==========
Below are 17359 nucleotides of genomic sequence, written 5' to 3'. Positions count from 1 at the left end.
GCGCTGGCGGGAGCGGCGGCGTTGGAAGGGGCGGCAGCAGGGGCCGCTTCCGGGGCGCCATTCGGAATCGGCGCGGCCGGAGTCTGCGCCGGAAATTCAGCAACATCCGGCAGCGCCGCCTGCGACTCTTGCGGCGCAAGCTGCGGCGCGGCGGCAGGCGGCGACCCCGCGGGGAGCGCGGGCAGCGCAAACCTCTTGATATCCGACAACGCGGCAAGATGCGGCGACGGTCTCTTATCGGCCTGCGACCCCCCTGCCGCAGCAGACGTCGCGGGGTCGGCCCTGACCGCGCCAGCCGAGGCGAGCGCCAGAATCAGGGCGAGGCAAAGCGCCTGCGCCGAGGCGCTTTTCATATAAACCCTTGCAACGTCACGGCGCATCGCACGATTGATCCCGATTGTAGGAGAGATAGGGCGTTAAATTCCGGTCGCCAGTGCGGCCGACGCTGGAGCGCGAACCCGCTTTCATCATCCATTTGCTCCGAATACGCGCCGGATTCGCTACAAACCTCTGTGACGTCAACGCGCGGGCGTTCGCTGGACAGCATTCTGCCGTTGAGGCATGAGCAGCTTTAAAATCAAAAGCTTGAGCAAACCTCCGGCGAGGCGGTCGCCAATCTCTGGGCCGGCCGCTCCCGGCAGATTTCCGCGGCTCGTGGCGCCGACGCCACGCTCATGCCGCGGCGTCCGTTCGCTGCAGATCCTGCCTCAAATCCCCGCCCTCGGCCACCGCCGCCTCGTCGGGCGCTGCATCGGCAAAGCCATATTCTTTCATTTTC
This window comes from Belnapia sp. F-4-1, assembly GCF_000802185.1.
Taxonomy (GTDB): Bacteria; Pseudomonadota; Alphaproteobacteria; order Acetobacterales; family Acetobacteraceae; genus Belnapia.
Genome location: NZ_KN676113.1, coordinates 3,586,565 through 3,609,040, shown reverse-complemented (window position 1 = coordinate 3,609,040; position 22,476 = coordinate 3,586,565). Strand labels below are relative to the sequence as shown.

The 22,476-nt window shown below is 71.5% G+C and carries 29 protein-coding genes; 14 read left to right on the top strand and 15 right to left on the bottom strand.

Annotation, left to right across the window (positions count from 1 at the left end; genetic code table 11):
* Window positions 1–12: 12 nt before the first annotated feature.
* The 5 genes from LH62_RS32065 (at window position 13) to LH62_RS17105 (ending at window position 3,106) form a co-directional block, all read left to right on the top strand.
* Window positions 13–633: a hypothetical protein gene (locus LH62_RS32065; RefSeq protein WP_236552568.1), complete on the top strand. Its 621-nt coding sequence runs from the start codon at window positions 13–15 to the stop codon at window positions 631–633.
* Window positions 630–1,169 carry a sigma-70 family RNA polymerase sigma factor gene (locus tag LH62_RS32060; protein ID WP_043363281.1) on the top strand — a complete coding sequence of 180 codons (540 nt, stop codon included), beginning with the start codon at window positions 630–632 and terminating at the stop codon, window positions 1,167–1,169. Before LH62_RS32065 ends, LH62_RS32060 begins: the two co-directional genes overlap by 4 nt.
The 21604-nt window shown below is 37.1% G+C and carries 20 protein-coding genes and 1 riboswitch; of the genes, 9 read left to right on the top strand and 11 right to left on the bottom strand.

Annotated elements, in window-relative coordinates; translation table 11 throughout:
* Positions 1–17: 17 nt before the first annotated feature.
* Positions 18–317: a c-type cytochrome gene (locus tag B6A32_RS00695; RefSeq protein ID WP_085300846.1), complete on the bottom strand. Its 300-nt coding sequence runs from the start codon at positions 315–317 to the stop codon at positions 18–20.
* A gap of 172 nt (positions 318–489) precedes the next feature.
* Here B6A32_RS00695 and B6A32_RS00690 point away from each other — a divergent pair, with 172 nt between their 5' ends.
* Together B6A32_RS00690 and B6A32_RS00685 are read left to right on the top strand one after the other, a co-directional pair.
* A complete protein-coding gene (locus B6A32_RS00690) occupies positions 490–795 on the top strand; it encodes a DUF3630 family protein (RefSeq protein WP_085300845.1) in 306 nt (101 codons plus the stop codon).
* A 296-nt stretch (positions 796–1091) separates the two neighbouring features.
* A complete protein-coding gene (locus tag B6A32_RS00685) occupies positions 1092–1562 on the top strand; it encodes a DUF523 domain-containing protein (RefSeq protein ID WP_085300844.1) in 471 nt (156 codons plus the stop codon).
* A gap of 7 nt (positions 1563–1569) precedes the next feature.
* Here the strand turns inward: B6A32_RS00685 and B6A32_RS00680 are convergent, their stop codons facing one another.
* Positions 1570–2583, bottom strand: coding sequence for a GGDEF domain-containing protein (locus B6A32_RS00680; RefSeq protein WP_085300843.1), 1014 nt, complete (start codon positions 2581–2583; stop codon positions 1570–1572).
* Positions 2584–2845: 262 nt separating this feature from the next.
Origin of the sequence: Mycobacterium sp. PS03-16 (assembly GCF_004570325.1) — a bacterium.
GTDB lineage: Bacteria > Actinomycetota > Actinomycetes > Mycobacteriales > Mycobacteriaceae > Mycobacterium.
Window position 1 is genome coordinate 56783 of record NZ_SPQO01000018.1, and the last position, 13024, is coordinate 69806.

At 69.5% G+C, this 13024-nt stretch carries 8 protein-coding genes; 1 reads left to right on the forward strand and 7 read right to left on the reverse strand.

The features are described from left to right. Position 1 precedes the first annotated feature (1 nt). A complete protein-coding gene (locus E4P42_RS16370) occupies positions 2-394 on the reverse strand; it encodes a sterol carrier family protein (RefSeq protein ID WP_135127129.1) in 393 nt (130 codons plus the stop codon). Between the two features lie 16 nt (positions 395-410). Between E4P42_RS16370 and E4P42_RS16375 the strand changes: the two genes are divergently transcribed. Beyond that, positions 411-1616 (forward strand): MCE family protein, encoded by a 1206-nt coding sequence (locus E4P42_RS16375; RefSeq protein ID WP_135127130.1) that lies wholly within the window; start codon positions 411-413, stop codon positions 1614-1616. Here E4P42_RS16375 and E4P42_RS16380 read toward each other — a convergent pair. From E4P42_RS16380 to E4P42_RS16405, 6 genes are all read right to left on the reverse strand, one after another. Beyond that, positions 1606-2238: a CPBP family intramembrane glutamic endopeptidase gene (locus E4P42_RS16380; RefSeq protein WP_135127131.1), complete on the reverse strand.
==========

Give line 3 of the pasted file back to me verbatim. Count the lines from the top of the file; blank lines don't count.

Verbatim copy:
This window comes from Belnapia sp. F-4-1, assembly GCF_000802185.1.